Sending Serial Data From Processing to arduino to test reliability?

edited April 19 in Arduino

Ive been told if I want to test reliability of a serial connection, I would send data to arduino from processing, an have arduino send data back. By reliability I mean, lets say I have some sliders that when dragged from left to right, send info to a device I have connected to arduino UNO. Before the info gets sent to the device I want to verify that this info is free of errors and it will do what I intend for it to do before it gets sent out, via maybe a coding condition. So I was wondering how I would do this coding wise?

Answers

  • Before the info gets sent to the device I want to verify that this info is free of errors and it will do what I intend for it to do before it gets sent out

    Why are you concerned about errors? Free of errors? You need to comment more on that. Usually, you as the designer, you will know all the details of both parties, referring to Arduino and Processing. You know exactly what you need to send to the arduino, what format and what value ranges for example. On your arduino side, you have to make sure you catch the received data, you parse it and you process it based on some expectations.

    For example, your slider control in processing will have a range from 0 to 100. When you design your code, every time there is a slide action event detected on this control, your program will take the current slider position and send it to your arduino via serial. In this example, we know that we are sending data from the slider and it ranges from 0 to 100. On the arduino side, it reads the data and it uses this value for its internal operation. For example, setting up the volume of a microphone.

    You are talking about checking for errors which it is not clear from a design point of view. You know all the details of your project, and you will know exactly what you are sending including format, magnitudes, rate of transaction, etc.

    Kf

  • edited April 19

    When I say errors I mean lets say I move the slider, and the Arduino does not received the data to move my device? How would I know whether or not my Arduino got that info from Processing instead of looking to see whether or not my device moved?

    Since you have to use a mouse input to move the slider, can I test/do a check of whether the mouse was pressed/released/moved or not? Kinda like a function.

    Basically reliability is by definition from a micro-controller perspective, your testing your input multiple times, before you send out the data, then if you get your desired output base on your multiple checks, that info then gets sent to the device. So its kinda like 2 or 3 checks to ensure you are sending the proper info before it actually gets sent to its final destination, which in this case is the device connected to the Arduino. Since the input device is the mouse, and it needs to be used to press to drag the slider, we can do checks on this particular action, I think.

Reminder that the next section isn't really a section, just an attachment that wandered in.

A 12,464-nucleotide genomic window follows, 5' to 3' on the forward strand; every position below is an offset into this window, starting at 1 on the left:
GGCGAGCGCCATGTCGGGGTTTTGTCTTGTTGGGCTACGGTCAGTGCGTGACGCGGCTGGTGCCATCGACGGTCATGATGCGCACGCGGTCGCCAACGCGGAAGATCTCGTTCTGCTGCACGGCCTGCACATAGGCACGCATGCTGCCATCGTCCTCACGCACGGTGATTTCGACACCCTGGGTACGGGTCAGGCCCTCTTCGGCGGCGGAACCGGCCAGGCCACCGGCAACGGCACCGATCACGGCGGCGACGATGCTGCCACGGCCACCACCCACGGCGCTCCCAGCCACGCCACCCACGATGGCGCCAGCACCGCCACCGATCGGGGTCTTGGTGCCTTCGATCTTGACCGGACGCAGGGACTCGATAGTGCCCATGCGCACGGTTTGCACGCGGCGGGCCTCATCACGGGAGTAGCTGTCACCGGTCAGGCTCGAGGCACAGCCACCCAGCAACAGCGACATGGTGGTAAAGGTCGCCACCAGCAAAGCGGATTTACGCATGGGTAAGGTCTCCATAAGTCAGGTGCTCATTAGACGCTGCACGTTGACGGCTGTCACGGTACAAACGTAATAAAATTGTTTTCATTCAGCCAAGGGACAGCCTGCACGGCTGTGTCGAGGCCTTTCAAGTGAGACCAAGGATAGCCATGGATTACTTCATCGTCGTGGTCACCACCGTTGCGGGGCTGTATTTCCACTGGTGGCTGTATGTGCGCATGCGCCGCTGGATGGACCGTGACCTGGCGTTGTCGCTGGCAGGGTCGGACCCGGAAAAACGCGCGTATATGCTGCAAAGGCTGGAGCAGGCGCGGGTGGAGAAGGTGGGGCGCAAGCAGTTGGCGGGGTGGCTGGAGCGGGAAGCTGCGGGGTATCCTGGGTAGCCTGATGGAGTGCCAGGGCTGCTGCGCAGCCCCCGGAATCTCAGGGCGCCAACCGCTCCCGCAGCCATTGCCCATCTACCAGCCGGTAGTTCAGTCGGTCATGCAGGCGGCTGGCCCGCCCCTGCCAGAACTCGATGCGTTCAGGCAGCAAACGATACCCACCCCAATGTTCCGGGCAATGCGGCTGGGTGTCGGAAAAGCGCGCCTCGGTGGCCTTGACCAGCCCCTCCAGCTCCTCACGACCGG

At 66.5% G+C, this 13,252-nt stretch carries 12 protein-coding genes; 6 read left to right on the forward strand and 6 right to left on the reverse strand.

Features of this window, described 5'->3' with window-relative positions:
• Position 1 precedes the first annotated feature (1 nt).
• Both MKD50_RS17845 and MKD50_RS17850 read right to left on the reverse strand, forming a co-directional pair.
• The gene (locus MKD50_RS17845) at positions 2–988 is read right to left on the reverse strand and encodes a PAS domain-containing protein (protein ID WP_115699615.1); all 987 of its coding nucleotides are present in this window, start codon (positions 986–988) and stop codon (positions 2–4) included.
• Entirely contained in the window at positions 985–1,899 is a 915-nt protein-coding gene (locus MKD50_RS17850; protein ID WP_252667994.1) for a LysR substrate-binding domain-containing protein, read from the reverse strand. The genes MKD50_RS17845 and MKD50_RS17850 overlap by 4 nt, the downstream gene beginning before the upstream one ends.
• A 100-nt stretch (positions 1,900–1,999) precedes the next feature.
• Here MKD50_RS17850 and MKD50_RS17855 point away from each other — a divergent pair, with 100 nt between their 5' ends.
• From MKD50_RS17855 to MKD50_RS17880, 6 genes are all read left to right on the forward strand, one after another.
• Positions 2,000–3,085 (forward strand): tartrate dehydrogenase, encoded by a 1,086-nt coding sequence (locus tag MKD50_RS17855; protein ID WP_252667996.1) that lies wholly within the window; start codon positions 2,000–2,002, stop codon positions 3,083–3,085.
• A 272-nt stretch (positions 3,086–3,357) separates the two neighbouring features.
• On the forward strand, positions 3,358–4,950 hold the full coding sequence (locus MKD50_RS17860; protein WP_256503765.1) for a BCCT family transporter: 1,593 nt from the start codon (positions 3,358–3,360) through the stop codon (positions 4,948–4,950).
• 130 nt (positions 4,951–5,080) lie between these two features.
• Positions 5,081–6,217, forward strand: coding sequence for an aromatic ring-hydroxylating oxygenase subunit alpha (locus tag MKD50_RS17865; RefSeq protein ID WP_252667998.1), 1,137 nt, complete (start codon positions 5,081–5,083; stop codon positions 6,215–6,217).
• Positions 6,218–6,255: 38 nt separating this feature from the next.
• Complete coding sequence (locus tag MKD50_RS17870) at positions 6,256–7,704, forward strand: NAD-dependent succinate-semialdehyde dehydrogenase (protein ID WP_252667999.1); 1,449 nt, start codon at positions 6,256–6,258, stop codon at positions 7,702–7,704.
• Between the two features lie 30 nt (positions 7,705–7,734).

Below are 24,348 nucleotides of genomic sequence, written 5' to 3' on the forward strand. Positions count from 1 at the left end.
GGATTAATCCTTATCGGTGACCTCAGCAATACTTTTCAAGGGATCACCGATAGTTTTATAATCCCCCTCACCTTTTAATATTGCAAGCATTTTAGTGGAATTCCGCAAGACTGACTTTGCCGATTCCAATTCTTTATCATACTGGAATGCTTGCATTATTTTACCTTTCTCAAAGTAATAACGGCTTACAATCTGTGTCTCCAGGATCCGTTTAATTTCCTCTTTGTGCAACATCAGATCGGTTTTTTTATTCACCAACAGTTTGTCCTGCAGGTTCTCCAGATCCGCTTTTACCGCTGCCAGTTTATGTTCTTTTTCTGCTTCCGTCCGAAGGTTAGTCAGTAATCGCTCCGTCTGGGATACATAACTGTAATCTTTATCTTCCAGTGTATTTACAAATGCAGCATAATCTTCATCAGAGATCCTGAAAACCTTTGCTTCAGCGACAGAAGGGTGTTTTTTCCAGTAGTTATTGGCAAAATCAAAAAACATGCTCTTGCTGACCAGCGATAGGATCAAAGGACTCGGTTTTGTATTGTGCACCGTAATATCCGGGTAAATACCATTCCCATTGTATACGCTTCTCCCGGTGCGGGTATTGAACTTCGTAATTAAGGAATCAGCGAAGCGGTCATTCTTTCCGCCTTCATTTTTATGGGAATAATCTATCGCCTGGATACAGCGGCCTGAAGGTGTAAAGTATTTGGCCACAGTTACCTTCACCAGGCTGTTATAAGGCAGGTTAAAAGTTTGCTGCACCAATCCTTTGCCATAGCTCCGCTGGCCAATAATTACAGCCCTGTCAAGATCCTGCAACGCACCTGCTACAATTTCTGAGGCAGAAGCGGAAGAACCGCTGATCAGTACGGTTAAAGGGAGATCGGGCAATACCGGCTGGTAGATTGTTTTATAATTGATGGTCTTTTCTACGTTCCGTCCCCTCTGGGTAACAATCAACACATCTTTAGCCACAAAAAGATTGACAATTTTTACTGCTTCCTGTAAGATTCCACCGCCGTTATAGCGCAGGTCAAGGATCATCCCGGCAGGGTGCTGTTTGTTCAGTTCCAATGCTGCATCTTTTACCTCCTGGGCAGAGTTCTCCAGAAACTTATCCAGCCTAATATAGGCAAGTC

So what I need is a way to do this?

    This is the best way I can put it. FYI Firmatta is a layer of code used on the Arduino so that we don't have to use the Arduino IDE AND Processing to write code. Once firmatta is uploaded we only use Processing IDE to communicate with the Arduino

  • So, like a println()?

  • If you use println, you can see exactly what you are sending to your arduino. If you try few times, you will find out the operation is consistent. If you use a slider, the values you get are consistent. If you set your slider, say, from a range from 0 to 100, then when you send the data, it will be from the current position of the slider in that range. No surprises there.

    Now, if you send the data and your ardunio didn't perform the operation properly, then there is an error in the receiving end of the software. From what I understand, when using firmatta, you are interacting directly with the arduino unit from processing. If your code is proper, then no error should occurred. Have you experienced errors like what you describe before?

    I think you are trying to catch an error that won't be there in first place. In other words, you can avoid any of these errors with a proper design. Let's go back to the 0 to 100 range case which is my gold example because there is no knowledge about the nature of your sensors nor your application. In the arduino side, you could check for the value that you received and if it is outside the expected range, you will discard the command. Going further, you could send a signal back to processing saying the status of the operation, if it was a success or a failure. Every time processing sends a signal, Processing listens for the return token describing if the command was successfully executed, or not.

    Kf

  • Ah ok I understand your logic. Its basically something like a ping. Processing sends out a signal and expects to get a reply. My only question is how would I implement this in my code? Here is what I have its only for 1 servo but I will add more once I get this aspect done:

    import processing.serial.*;          //imports serail library
    import cc.arduino.*;                 //imports arduino library so I don't have to use arduino IDE
    import controlP5.*;                  //Part of processing library
    
    Arduino arduino;
    ControlP5 cp5;
    
    Slider Servo1;
    void setup() 
    {
      size(950, 900);
    
      println(Arduino.list());                                  //sends data to serial port for arduino
      arduino = new Arduino(this, Arduino.list()[0], 57600);    //sets COMM Port Baud Rate
      cp5 = new ControlP5(this);                                //dynamic variable of control class
    
      arduino.pinMode(3, Arduino.SERVO); 
    Servo1 = cp5.addSlider(".").setRange(0,180).setValue(90).setPosition(110,134).setSize(270,25).setNumberOfTickMarks(270).setLabelVisible(true).setColorForeground(color(102,102,102)).setColorBackground(color(255,153,0)).setColorActive(color(102,102,102));